Second, coalition governments cause political instability thereby resulting in uncertainty in governance. This argument is partly true. In the early phase of coalition politics, there were frequent changes in government.

But over the period of time, coalition governments have consolidated. For instance, Kerala has seen frequent change of governments. But off late, Kerala has governments remaining in office for a full term .Different political parties are clearly identified with one or other coalition. Even at the centre, coalition governments are running for full term. Therefore, it seems the political instability created by coalition politics is a transient phenomenon. The coalition politics have transformed over a period of time. In the initial stage political parties came together to form coalitions either to come to power or keep their common enemy out of power. The coalition partners may differ on many aspects but share power. In the second stage, political parties despite differences form coalition after arriving at a common minimum programme before or after elections. Such a common minimum programme will be a negotiated document striking a balance between the positions held by various coalition partners. Such arrangements can not be considered as opportunistic but a display of pragmatism in the era of coalitions. This is infact a strange characteristic of coalition phase. This is evident from the arrangement at the centre in 2004. The communist party of India (Marxist) won 41 out of the 44 seats it won by defeating the congress-I in 2004 elections. However, still it has to support the congress led united progressive alliance government at least from outside. Such a kind of peculiar arrangement is bound to create some strains and problems within a coalition. One should have political maturity to understand and appreciate the dynamics of coalition politics. The political parties do not wish to govern with coalitions. Fractured verdict of the people make coalitions compulsory. This explanation is to substantiate the argument that coalition arrangements are not politically opportunistic.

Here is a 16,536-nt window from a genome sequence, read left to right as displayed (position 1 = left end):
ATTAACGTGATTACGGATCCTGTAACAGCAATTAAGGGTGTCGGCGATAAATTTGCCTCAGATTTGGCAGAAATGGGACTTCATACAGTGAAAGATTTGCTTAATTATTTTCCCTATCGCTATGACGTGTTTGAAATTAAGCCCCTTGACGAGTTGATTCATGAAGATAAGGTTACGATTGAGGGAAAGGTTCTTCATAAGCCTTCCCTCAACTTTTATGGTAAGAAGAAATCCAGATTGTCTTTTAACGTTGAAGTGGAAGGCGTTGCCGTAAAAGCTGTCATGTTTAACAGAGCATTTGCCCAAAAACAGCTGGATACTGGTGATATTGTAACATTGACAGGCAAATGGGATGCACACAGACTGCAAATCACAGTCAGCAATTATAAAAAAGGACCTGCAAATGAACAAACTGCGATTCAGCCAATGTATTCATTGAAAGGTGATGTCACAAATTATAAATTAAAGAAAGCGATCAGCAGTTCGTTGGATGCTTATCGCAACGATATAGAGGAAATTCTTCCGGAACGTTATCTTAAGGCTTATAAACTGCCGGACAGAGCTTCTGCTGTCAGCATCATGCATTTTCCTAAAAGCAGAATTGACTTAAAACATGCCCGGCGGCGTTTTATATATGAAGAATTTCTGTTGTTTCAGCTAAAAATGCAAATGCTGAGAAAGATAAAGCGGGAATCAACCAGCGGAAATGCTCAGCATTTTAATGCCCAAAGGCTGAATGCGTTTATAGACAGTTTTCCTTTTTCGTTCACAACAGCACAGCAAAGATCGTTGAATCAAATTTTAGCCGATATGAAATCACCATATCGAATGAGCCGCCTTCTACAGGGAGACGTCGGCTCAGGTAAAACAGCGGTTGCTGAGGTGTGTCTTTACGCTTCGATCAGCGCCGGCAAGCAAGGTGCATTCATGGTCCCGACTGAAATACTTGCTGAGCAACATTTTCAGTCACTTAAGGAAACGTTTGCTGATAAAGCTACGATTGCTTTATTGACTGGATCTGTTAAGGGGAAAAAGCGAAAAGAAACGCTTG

The coalition politics have to reach the third stage of its evolution to avoid instability and pulls and pressures leading to frequent irritants. At this stage political parties are coalition partners not only within the parliamentary sphere, but also outside too. Such coalitions are characterized by common worldview and ideological affinity. For instance the left front government in west Bengal and BJP- Shivasena coalition which ruled Maharashtra earlier.

Yet an another argument against coalition politics is that it impedes economic progress. But, there is no empirical basis to argue that it happens always. The period of 1990’s has witnessed further consolidation of coalition politics. In the era of liberalization there is a tendency towards delinking of economics from politics. There is greater political unanimity on crucial economic policies. On many a reform measures, even the opposition is also with the government.

Even the empirical evidence also does not suggest that coalition politics retard economic growth. At a time when India is passing through the phase of coalitions, the economy achieved 8 percent growth .India has achieved 5.7 percent growth rate during 1990’s. Even the international experience also indicates the same.